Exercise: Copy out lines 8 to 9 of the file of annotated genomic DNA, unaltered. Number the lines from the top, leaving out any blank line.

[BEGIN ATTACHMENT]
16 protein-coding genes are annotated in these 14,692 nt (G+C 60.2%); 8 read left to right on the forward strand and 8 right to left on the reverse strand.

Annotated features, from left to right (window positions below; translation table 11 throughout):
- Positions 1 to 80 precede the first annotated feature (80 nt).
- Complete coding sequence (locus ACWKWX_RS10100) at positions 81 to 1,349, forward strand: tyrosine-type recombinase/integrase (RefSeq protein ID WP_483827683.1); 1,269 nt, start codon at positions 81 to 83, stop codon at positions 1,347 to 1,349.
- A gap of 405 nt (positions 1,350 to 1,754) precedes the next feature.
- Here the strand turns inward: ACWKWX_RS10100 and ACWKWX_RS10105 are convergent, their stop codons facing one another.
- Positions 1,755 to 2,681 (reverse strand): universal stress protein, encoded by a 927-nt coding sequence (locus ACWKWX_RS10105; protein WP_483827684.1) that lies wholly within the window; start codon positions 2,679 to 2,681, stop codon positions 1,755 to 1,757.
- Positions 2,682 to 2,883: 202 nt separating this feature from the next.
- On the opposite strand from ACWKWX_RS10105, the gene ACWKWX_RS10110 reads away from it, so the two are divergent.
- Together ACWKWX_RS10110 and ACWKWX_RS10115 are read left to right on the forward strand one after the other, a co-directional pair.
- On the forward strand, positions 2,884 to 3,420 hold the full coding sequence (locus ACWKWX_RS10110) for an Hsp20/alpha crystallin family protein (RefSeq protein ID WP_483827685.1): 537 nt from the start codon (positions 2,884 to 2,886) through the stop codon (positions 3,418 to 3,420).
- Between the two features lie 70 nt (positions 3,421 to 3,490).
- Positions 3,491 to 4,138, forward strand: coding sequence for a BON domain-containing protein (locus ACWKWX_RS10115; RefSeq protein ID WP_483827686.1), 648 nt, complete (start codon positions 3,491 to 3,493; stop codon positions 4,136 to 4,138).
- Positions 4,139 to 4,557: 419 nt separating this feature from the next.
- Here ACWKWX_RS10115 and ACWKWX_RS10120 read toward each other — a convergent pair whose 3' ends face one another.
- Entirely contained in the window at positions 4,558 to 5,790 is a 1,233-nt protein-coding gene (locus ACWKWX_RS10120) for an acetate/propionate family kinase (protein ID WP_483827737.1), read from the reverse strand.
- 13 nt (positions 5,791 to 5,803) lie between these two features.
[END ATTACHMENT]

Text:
- Positions 2,682 to 2,883: 202 nt separating this feature from the next.
- On the opposite strand from ACWKWX_RS10105, the gene ACWKWX_RS10110 reads away from it, so the two are divergent.